Monday, March 26, 2012

Fitnah of Muslim Brotherhood, Hizb-ut-Tahrir & Gulf States.

KUWAIT CITY, March 25: The Muslim Brotherhood, the main Islamist force that emerged after the Arab Spring, is plotting to take over Gulf states, Dubai’s police chief said in remarks reported on Sunday. Lieutenant General Dahi Khalfan said he had his reasons to claim that the “Brotherhood was plotting to change the regimes in the Gulf,” in an interview published in the Kuwaiti daily Al-Qabas. “My sources say the next step is to make Gulf governments (their ruling families) figurehead bodies only without actual ruling. The start will be in Kuwait in 2013 and in other Gulf states in 2016,” he said. Khalfan has been involved in a tit-for-tat controversy with the Brotherhood after he threatened earlier this month to arrest cleric Yusuf al-Qaradawi, a leading Brotherhood figure, for criticising the United Arab Emirates for deporting Syrian protesters.The police chief said he based his information on “leaks” from western intelligence agencies and said this “had been known to us”. “If these leaks from western intelligence were to be correct, by 2016 all Gulf rulers” will be just figureheads with no actual power, Khalfan said. “I am warning Gulf states about these groups.” All of the six oil-rich Arab states in the Gulf have been governed for centuries by ruling families that dominate almost every aspect of life and who have the final say on almost everything. These states — Bahrain, Kuwait, Oman, Qatar, Saudi Arabia and the UAE — together sit on more than 40 per cent of the world’s proven oil reserves and around a fifth of its natural gas. Khalfan said the alleged plot will begin in Kuwait because “it is ready more than any other Gulf state… this is a strategy”. Islamists made an impressive show in a February 2 snap election in Kuwait, securing more than 20 seats in the 50-member parliament.—AFP REFERENCE: Dubai’s top cop sees plot against Gulf From the Newspaper | International | 26th March, 2012 

ISLAMABAD: The United Arab Emirates (UAE) has deported dozens of the disciples of noted scholar Dr Israr Ahmad for holding Dars-e-Qur’aan sessions in Dubai, fearing the spread of Talibanisation in the country. The UAE government has also set a deadline for several other Pakistani families to close their businesses and leave the country after it found them involved in religious activities. The Pakistan’s consulate in Dubai is reluctant to share details with the media on the subject. However, the Foreign Office spokeswoman confirmed the deportations. “They violated the laws,” FO spokeswoman Tasnim Aslam told The News but added that she had no knowledge of the exact numbers of the deportees. According to her account, private religious congregations are not allowed there. Religious gatherings could not be held in Dubai except for the Friday sermon, said a source, adding that the Dars-e-Qur’aan congregation was a private function. The News has learnt that the Dubai police arrested around 70 Pakistanis for attending the congregation. The majority of them are believed to be the disciples of Dr Israr Ahmad. About 30 of them have been deported, while the rest have been directed to wind up their businesses and leave the country by the end of July, Bakhtiyar Khilji, chief administrator of Tanzeem-e-Islami - the party headed by Dr Israr Ahmad - told The News. Khilji feared that this “crackdown” by the UAE government might lead to an en masse deportation of Dr Israr’s followers. “The UAE government happens to be very sensitive to such congregations. The police had arrested the people whenever suspicion of their participants to the Dars-e-Qur’aan congregation arose.” When this correspondent contacted Pakistan consulate in Dubai, Dr Zafar Iqbal, press consular, showed reluctance to share the details, saying it could trigger a controversy. Waseem Ahmad, welfare attache at the consulate, who was directly involved in this issue, also refused to speak on the subject. REFERENCE: UAE deports Pakistanis for Dars-e-Qur’aan Friday, May 11, 2007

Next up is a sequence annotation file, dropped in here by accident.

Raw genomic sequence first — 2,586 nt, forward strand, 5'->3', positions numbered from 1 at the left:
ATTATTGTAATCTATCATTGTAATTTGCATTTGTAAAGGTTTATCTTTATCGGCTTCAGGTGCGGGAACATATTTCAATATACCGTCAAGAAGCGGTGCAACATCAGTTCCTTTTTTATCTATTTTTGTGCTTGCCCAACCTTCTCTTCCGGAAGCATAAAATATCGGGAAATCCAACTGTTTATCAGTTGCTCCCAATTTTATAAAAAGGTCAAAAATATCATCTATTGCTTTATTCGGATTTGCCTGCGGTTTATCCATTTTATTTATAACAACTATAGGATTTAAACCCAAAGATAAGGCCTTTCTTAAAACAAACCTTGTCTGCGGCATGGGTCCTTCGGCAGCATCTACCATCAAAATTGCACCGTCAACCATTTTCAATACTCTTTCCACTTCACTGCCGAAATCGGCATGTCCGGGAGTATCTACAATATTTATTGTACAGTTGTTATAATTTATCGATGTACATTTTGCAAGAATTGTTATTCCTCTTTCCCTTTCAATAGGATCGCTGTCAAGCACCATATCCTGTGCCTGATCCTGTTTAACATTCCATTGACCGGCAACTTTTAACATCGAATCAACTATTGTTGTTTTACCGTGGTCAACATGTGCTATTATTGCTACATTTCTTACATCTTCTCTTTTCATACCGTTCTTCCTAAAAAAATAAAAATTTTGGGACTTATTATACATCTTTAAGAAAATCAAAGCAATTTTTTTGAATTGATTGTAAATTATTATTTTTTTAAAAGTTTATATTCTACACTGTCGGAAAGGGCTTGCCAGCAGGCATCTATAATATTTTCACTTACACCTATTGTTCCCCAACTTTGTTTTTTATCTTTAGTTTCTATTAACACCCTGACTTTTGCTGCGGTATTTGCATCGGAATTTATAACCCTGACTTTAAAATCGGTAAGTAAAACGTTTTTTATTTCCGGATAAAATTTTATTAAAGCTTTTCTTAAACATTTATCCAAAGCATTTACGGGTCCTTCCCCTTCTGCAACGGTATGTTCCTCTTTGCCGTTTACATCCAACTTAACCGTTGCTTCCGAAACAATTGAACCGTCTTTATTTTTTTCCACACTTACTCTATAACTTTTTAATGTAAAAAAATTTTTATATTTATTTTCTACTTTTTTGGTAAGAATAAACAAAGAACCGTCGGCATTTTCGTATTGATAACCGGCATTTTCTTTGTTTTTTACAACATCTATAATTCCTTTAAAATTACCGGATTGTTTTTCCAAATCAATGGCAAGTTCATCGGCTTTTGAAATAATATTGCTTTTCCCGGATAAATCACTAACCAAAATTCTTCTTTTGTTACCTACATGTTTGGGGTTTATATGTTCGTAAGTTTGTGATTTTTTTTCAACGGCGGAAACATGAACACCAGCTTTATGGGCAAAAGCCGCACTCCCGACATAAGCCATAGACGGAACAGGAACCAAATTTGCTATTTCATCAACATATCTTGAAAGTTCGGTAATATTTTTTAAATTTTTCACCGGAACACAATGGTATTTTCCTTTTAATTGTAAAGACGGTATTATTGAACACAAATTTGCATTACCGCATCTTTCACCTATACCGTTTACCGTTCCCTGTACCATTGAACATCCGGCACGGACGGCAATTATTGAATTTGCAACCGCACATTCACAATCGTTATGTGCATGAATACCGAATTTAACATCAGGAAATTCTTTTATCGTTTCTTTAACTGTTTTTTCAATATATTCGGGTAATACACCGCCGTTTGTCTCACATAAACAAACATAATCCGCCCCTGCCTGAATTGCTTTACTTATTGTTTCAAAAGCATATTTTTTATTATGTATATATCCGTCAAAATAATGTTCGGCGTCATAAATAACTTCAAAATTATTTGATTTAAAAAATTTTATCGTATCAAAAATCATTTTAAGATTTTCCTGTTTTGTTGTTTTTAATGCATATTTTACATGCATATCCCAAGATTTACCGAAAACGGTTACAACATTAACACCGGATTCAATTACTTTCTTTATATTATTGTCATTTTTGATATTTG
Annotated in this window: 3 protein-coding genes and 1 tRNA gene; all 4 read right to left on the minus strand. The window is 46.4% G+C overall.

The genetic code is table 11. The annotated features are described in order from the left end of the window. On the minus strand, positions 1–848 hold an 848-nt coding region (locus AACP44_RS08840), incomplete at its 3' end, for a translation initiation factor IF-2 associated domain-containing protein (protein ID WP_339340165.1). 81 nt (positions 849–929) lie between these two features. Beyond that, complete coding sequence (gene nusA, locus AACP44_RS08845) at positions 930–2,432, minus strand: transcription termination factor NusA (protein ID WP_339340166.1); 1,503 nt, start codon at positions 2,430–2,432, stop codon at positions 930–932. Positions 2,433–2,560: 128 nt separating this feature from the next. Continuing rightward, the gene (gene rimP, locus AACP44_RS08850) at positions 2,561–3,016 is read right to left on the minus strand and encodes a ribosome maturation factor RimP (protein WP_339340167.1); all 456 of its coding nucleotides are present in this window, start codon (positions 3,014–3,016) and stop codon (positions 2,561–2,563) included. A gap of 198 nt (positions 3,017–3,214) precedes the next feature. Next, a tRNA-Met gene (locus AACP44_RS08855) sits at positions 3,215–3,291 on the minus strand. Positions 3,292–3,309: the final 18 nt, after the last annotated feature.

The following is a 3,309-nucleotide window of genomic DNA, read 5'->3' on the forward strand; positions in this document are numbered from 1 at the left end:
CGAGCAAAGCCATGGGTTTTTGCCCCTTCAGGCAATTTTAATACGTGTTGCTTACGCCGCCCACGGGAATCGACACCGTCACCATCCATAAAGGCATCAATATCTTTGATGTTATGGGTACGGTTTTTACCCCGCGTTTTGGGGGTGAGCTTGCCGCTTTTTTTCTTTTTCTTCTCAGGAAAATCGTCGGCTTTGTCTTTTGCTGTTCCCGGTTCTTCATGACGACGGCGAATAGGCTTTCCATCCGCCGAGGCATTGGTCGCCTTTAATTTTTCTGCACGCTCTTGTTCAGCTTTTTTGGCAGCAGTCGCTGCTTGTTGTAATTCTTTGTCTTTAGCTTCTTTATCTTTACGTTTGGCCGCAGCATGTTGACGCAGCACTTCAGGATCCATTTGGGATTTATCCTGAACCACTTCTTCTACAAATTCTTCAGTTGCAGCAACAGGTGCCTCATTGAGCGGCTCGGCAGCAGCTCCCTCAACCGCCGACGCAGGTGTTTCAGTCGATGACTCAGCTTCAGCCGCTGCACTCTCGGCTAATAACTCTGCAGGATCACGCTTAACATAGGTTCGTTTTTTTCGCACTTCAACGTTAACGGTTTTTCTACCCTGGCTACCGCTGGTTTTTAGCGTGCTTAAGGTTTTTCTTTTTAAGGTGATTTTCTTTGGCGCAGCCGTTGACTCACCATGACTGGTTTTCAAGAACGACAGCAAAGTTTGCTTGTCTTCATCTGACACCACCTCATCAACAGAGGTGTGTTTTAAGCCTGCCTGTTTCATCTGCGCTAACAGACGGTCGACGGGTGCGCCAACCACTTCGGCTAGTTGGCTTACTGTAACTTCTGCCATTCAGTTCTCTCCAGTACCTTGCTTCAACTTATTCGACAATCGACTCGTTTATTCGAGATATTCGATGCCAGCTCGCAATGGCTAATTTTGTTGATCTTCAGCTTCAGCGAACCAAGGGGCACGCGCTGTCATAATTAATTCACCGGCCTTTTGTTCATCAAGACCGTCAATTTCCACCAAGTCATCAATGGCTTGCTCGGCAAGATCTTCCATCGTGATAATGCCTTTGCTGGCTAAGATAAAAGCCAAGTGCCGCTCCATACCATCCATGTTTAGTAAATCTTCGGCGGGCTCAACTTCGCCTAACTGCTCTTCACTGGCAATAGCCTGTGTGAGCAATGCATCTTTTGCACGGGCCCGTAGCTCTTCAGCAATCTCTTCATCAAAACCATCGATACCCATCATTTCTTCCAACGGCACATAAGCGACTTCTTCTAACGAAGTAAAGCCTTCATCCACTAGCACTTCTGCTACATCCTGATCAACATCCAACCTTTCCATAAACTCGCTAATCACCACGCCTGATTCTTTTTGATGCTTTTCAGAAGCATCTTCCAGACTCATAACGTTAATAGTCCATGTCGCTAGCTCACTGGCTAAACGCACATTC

Clare M. Lopez on Muslim Brotherhood's Links in US Establishment.


Clare M. Lopez is a strategic policy and intelligence expert with a focus on Middle East, homeland security, national defense, and counterterrorism issues. Lopez began her career as an operations officer with the Central Intelligence Agency (CIA), serving domestically and abroad for 20 years in a variety of assignments, acquiring extensive expertise in counterintelligence, counternarcotics, and counterproliferation issues with a career regional focus on the former Soviet Union, Central and Eastern Europe and the Balkans. She has served in or visited over two dozen nations worldwide, speaks several languages, including Spanish, Bulgarian, French, German, and Russian, and currently is studying Farsi. Now a private consultant, Lopez is a Professor at the Centre for Counterintelligence and Security Studies (CI Centre- ). Formerly, she was Executive Director of the Iran Policy Committee, a Washington, DC think tank, from 2005-2006. She has served as a Senior Scientific Researcher at the Battelle Memorial Institute; a Senior Intelligence Analyst, Subject Matter Expert, and Program Manager at HawkEye Systems, LLC.; and previously produced Technical Threat Assessments for U.S. Embassies at the Department of State, Bureau of Diplomatic Security, where she worked as a Senior Intelligence Analyst for Chugach Systems Integration. Lopez received a B.A. in Communications and French from Notre Dame College of Ohio and an M.A. in International Relations from the Maxwell School of Syracuse University. She completed Marine Corps Officer Candidate School (OCS) in Quantico, Virginia before declining a commission in order to join the CIA. Lopez is a member of the Advisory Board for the Intelligence Analysis and Research program and guest lecturer at her undergraduate alma mater, Notre Dame College of Ohio; she also has been a Visiting Researcher and guest lecturer on counterterrorism, national defense, and international relations at Georgetown University. Lopez is a regular contributor to print and broadcast media on subjects related to Iran and the Middle East and the co-author of two published books on Iran. REFERENCE: Clare M. Lopez Vice President of the Intelligence Summit